Starting from the theoretical premises of the mentioned authors who aim to allow concrete, real and substantial access to Justice in order to reach the necessary conclusions and effectively have fair judicial decisions, the study showed that the congruence principle, which, in turn, has immediate legal support in Articles 141 and 192 of Law n. 13.105/2015 (NCPC), deserves better analysis as to its applicability, under penalty of not achieving the desired practical result in class actions if the historical understanding, limiting, continues to prevail in our courts.

    As a result, above all, of the principle of demand, the principle discussed here constitutes an important instrument in the fight against abuses in jurisdictional activity, which does not necessarily mean preventing more extensive interpretations to achieve effective access to justice.

    Given the peculiarities of the application of the congruence principle in each concrete situation, as well as the necessary study of the sentences and decisions that determine obligations to do or not to do in certain situations of exception to the adstriction, only the sentence or decision on the merits that does not comply with the intermediate request and the one that distances itself from the jurisdictional provision capable of resulting in the effective satisfaction of the right will be inconsistent.

    Thus, according to the provisions of Article 322, paragraph 2 of CPC-15: “The interpretation of the request will consider the set of postulation and will observe the principle of good faith”, leaving no more doubts as to the interpretation of the request systematically, considering what is being put to the scrutiny of the judiciary as a whole. Such thinking, logically, is much more plausible and effective when analyzing the context of collective claims in general.

    Validly, one can affirm that the judge will act correctly when interpreting the claim in a systematic and logical way, using, for this purpose, the correct instrumental correspondence necessary between the immediate and mediated object of the request, thus guaranteeing the effective result of the action. As a result, the Judiciary finds the much sought-after effectiveness, a foundation of the constitutional principle of access to judicial protection.

    On the other hand, the so-called micro-system of collective lawsuit, which finds its foundations in the solid lessons of Antonio Gidi, presents an immeasurable evolution in the defense of diffuse, collective, and individual homogeneous rights and interests.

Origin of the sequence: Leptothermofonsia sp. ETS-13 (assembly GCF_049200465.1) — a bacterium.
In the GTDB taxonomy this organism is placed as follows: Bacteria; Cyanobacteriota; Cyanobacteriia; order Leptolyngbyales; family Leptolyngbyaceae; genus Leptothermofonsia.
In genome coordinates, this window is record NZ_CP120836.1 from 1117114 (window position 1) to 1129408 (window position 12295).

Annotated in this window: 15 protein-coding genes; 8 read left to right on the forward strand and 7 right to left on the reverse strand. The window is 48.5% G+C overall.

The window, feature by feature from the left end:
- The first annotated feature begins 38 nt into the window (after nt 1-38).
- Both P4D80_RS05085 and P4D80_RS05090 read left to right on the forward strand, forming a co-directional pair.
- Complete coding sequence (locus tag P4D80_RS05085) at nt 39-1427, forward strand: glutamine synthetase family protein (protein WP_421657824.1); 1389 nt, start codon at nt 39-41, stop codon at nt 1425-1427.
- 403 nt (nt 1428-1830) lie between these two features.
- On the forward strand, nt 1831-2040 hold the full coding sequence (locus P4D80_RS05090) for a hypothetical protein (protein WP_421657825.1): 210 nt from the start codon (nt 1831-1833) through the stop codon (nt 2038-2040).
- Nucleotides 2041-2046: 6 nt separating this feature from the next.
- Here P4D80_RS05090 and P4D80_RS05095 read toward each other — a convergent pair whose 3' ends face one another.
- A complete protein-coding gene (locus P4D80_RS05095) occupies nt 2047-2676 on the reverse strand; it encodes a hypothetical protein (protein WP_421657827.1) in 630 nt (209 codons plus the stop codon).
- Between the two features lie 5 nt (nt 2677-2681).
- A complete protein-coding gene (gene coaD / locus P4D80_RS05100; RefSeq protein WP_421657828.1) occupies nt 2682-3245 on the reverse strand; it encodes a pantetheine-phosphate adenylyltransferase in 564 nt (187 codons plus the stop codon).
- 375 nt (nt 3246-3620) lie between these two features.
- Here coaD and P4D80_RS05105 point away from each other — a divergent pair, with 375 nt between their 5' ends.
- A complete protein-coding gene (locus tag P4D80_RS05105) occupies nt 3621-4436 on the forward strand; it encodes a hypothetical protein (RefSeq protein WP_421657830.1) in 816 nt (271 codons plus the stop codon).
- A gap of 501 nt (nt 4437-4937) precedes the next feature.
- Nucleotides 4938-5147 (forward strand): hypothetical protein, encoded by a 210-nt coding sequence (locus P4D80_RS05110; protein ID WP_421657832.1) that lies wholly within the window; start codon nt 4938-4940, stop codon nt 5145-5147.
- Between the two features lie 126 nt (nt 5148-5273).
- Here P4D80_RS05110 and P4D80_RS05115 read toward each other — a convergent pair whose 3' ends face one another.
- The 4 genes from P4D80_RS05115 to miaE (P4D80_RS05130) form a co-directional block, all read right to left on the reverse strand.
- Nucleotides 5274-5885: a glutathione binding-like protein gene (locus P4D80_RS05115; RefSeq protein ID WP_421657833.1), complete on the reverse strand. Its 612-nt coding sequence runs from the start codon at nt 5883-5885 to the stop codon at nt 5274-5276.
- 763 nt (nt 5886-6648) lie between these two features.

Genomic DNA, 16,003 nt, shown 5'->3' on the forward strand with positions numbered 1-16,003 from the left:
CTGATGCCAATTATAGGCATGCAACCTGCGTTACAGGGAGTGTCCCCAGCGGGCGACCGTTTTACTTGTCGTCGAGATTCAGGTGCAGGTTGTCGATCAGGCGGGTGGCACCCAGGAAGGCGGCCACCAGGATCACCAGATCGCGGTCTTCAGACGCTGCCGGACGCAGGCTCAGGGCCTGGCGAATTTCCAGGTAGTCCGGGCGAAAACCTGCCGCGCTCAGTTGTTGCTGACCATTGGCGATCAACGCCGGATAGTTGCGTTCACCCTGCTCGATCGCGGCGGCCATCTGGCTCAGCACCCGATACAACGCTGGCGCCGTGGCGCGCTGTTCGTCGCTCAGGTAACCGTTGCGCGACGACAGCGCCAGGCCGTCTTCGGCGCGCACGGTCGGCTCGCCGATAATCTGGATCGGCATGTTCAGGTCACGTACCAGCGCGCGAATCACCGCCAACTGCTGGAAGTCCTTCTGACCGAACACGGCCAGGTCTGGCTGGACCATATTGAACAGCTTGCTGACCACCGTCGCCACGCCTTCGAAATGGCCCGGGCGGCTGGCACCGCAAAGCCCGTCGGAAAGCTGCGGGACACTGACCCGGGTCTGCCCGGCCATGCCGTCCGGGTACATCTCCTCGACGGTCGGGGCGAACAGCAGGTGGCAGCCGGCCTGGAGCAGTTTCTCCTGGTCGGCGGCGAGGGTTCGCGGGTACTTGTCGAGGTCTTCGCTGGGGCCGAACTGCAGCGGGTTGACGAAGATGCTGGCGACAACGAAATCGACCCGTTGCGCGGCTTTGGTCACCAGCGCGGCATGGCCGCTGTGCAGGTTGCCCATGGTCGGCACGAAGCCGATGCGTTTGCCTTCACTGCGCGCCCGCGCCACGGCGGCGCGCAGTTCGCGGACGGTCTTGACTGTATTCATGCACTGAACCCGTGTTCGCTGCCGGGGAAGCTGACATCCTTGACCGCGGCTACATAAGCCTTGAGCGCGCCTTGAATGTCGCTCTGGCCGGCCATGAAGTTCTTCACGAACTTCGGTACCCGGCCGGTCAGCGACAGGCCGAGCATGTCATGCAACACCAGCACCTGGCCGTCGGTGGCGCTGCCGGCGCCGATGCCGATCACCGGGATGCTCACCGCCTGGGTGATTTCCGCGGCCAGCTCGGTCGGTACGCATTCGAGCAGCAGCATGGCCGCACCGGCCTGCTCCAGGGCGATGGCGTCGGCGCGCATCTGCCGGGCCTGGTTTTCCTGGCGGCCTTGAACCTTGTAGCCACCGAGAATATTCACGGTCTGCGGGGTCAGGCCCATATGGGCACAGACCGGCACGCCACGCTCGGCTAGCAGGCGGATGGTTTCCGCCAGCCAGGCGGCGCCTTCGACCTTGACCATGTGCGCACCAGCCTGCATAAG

In spite of the advances, especially in the collective area of homogeneous individual consumer rights, following the three “waves” of the movement of Mauro Cappelletti and Bryant Garth, culminating with the final concern of effective access to justice, there are numerous aspects that still need to be rethought.What good is a cohesive, instrumental, effective and functional legal system, endowed with a fully satisfactory procedural law, if, in the practical aspect, of results, the collectivity does not see the complete fulfillment of the commandments contained in the sentence, generating mistrust among citizens who have been injured and, worse, the stain of impunity for the perpetrator of the damage?

    In order to arrive at possible answers, the application of the congruence principle in public civil actions requires a constant interpretative evolution in view of the greater effective objective sought by the plaintiff and, without losing sight of the constitutional guarantees and with express foundation in the supremacy of the interest object of the demand, even allow the Judge to adopt other jurisdictional measures different from the ones requested, including as to the nature, as well as to pronounce the result not expressly requested.

    The proposed and necessary reinterpretation of the congruence principle is not exactly to distance oneself from the exordial request or to give arbitrary and/or random powers to the judge. The jurisdictional response must be limited to the collective or diffuse interest whose protection is sought and to the facts exposed by the lawful parties, in harmony with the real will of society and with the desired objective implication, without this consisting in the availability of the right that is under the scrutiny of the Judiciary.

    From all of the above, the study of the principle of the device or of congruence, in particular the technical concepts that allow concluding for its flexibilization or relativization when applied to collective demands, leads to the conclusion, given the supremacy of the collective interest where there is a greater good at stake, hierarchically superior if analyzed from the aspect of the final result, that the correct interpretation of the request, that is, according to what is being postulated and, considering the diffuse interest to be protected, there is, therefore, the correct application of the Right while the measures resulting from the judicial decision will allow to achieve concretely an effective protection, thus fully meeting the interests, provided that, for that, all other procedural rights and guarantees affecting the parties are unconditionally respected.

    Previous Next
    Test Caption
    Test Description goes like this